As regards our own party members I do not believe that we are doing them any favours. I do not speak with venom against the methods of the Labour Party, the Conservative Party or the Liberal Democrats in choosing under a list system. I suppose they all have their advantages and disadvantages. But there is a big difference from the system today which the ordinary members of our three parties expect to use. In the constituencies a range of people is interviewed who wish to have the honour of representing the constituency. They are interrogated and then they are chosen. There is a vote; they are known; they are judged and it is decided whether they are right. They are the people and if what they do is not liked they can be got rid of at a later stage.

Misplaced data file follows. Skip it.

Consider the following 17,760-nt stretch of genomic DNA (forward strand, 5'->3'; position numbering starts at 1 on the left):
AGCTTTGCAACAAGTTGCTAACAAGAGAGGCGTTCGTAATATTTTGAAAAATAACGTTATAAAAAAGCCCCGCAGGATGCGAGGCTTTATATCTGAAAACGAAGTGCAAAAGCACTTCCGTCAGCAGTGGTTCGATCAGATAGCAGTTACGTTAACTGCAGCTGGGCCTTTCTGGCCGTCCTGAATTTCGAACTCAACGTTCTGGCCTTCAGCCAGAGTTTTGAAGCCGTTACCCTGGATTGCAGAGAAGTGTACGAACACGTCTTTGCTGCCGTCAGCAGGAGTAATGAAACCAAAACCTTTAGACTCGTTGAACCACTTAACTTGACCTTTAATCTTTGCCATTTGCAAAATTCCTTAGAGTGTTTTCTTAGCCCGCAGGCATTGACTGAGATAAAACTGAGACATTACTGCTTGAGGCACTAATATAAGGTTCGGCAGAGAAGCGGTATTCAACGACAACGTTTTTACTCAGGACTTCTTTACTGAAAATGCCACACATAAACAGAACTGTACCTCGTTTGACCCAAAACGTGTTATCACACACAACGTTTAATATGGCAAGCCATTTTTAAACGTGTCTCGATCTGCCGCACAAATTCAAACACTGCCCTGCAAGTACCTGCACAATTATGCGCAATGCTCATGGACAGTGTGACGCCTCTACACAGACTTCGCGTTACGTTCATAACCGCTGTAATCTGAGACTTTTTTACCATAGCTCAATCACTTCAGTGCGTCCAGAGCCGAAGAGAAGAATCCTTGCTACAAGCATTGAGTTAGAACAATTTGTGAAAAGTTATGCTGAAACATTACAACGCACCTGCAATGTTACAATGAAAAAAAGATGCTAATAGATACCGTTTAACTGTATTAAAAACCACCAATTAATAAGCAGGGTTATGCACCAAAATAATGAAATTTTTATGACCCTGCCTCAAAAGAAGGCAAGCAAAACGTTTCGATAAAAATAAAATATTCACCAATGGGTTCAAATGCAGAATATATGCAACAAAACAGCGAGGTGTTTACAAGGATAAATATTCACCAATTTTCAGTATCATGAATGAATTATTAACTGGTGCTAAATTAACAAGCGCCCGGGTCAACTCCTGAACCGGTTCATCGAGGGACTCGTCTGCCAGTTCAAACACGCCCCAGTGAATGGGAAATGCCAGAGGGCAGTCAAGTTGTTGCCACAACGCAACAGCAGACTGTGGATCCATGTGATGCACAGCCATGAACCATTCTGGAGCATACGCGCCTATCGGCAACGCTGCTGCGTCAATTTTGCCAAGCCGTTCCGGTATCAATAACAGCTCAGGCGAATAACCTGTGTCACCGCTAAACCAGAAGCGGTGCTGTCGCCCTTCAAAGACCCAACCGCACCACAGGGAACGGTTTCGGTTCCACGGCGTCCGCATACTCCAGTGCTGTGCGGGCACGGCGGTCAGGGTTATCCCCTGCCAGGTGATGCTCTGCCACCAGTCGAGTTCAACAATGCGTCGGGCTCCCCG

How different is that procedure. It is the right of every party member to take part in the choice and election for what is now on offer. With the best will in the world, with the huge "selectorates" the whole process has to be reduced to the separate constituency Labour Party or Conservative Party associations that form a region. The individual association or party can at best have the right of nomination to a long list
I do not make any accusations because, after all, we have not yet adopted these systems: they have not been introduced. But the dangers of cronyism, patronage and corruption are obvious in a system which concentrates power in such an important area on so few people who are basically self-selected. These seem to me to be very powerful reasons why we should not have a list system at all and why we certainly should not have a closed list system.